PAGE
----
Avoiding Caregiver Burnout

There are so many things for a caregiver to do after someone has a stroke that the caregiver can get overwhelmed and ultimately have burnout. Debbie, my wife and caregiver when I had my stroke eighteen years ago quickly realized that life cannot completely revolve around me, the survivor. While it is a typical situation after a traumatic event which a stroke is, it’s not healthy or productive.

A way Debbie found to avoid burnout was to maintain her outside activities. Debbie continued to teach school and even kept teaching her Adult Education women’s exercise class several evenings a week.

She recommends others do the same. However if the caregiver is employed you might let the supervisor know about the situation and hopefully get a bit of slack. In this manner the caregiver will not be in an overly stressed out situation if during the work day they have to make calls or do other caregiver tasks having nothing to do with work.

Other factors in avoiding burnout were treated in a study I found which was published a few months ago in Stroke Connection, the American Heart Association publication. The study noted:

  • That “older, active and confident caregivers were the happiest;”
  • Being and staying in better physical health was important to avoid burnout;
  • And continuing with hobbies and activities as Debbie did was most helpful to caregiver well being.

Another issue in burnout is personal caregiver stress. I found a study out of Northwestern Medicine which addressed this issue and found that-

The greatest amount of stress emanated not from the patient, but rather from friends and relatives. I was frankly surprised. Relatives and friends often showed, “a lack of understanding and help” according to the study. That actually could be a threat to the caregiver’s own well being. Clearly, not good!  Debbie said that though she fortunately didn’t experience that stress she met others who had. The stress came from second guessing which can often be very emotional and destructive.

And finally family tensions in connection with money and long-term financial considerations can lead to caregiver emotionalism and ultimately burnout. All, less than constructive!

Hail the caregiver and give them support, not aggravation!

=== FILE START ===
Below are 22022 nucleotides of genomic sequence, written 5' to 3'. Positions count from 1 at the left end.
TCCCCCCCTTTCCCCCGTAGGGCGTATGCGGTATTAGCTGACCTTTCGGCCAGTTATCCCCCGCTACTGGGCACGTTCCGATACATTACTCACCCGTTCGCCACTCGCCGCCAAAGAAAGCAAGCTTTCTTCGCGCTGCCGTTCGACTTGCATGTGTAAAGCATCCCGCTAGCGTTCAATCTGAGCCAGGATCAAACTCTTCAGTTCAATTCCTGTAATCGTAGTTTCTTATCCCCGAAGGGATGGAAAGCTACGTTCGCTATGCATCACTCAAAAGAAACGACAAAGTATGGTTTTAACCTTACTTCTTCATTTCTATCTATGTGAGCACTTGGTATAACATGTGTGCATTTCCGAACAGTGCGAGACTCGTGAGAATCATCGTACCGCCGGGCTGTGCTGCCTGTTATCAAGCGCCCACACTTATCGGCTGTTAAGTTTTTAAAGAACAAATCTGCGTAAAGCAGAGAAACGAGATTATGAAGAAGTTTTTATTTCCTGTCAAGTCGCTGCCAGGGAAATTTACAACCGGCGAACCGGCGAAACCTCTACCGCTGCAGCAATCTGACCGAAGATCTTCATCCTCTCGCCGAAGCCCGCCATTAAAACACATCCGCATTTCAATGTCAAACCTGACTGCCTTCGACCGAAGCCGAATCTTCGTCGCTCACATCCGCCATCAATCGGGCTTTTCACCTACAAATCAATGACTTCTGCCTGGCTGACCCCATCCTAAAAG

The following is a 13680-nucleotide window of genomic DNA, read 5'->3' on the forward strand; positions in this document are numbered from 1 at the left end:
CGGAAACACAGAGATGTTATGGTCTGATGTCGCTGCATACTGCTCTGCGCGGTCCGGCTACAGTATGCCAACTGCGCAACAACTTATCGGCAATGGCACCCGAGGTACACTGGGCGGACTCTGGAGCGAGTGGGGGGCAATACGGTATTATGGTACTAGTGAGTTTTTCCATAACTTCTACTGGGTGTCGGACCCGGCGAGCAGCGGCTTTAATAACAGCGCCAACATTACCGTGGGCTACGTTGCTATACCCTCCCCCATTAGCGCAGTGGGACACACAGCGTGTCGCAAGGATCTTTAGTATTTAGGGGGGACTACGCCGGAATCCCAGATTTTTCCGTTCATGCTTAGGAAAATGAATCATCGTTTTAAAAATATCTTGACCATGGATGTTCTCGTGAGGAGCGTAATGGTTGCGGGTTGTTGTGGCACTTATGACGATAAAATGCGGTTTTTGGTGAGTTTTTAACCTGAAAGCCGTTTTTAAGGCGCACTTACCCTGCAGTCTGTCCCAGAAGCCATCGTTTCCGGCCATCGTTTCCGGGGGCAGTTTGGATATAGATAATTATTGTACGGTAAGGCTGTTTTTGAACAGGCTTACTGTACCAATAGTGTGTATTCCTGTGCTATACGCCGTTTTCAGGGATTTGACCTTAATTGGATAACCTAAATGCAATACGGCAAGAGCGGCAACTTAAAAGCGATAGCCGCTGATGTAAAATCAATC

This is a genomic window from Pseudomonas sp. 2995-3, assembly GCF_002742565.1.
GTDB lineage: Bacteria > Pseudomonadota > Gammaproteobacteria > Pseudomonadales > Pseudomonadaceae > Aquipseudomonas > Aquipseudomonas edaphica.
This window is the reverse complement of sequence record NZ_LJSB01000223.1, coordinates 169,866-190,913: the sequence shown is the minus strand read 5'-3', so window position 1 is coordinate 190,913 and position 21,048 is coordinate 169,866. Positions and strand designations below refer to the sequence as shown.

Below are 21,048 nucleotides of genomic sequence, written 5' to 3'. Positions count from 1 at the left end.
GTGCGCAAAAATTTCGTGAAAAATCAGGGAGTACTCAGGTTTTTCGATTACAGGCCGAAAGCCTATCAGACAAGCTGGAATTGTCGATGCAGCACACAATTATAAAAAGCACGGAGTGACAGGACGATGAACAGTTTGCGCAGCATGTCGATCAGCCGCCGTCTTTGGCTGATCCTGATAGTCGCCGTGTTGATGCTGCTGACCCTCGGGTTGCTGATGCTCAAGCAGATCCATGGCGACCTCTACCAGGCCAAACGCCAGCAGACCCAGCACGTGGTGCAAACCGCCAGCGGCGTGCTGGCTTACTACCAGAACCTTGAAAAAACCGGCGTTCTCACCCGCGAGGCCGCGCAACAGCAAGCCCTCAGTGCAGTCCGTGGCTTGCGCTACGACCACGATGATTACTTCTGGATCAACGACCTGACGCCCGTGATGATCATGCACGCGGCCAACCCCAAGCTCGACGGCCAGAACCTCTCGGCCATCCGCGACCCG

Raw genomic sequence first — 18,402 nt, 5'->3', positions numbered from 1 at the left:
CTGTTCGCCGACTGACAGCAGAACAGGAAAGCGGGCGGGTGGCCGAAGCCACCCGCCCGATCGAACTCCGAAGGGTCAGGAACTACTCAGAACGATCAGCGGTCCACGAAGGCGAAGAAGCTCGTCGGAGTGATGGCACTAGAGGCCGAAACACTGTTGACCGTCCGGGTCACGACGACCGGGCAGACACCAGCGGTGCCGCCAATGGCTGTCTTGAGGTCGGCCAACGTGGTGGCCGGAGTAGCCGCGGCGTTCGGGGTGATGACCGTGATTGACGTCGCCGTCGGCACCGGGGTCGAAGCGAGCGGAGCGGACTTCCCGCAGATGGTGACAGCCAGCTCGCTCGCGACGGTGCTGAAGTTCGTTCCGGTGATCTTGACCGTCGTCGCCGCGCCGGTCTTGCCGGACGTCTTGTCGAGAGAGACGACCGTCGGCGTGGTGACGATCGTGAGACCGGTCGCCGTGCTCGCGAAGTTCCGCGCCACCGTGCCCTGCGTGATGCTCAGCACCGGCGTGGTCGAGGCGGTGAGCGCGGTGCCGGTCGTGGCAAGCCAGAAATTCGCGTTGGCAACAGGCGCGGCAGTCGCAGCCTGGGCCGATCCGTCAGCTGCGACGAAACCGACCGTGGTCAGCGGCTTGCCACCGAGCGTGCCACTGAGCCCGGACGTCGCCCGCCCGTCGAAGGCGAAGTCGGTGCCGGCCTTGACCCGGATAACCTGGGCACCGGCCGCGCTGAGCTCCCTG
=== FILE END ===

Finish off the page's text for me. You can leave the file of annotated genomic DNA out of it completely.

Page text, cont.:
Author Bob Mandell is a stroke survivor and the author of the forthcoming book, Stroke Victor, How to Go from Stroke Victim to Stroke Victor which will be published in February 2015.

The picture is of Bob and his wife caregiver, Debbie

Stroke Victor: Out, About, Involved & Active!

For the past eighteen years Bob Mandell has battled to recover from a massive stroke that left him in a nursing home at 53. Incontinent, paralyzed on one side and in a wheel chair, unable to speak, think, write, or do much of anything else, his life turned into a disaster! Fast forward to today: life after stroke can be beautiful. Bob remains out, about, involved and active.

Here are some of the conferences and events that Bob has attended recently this year.

The Canadian Partnership for Stroke Recovery was held in Ottawa, Canada June 9-10, 2014. The meeting was held to discuss new research in stroke recovery and after stroke considerations. The research is currently in various stages of investigation and approval. Bob was honored to be invited to be a media person at the scientific meeting. Above is Bob with Dr. Dale Corbett (left) and Dan McEwen, a PH.D. student (right). 



The Affiliate Summit was held in New York at the Marriott Marquis on Aug 9-12 2014.

About 4,000 marketing professionals attended to discuss affiliate marketing techniques, deal making, and to network about their interests. Bob was invited to attend and he spent time learning how to  use some of these techniques. The plan is to incorporate some of these methodologies in his Stroke Victor initiative which is in the planning stages. He met with speakers as well as many attendees who were in support of this important effort.

Pictured to the left is Bob with Keynote speaker Dr. Julie Gurner and Affiliate Summit founders Shawn Collins and Missy Ward.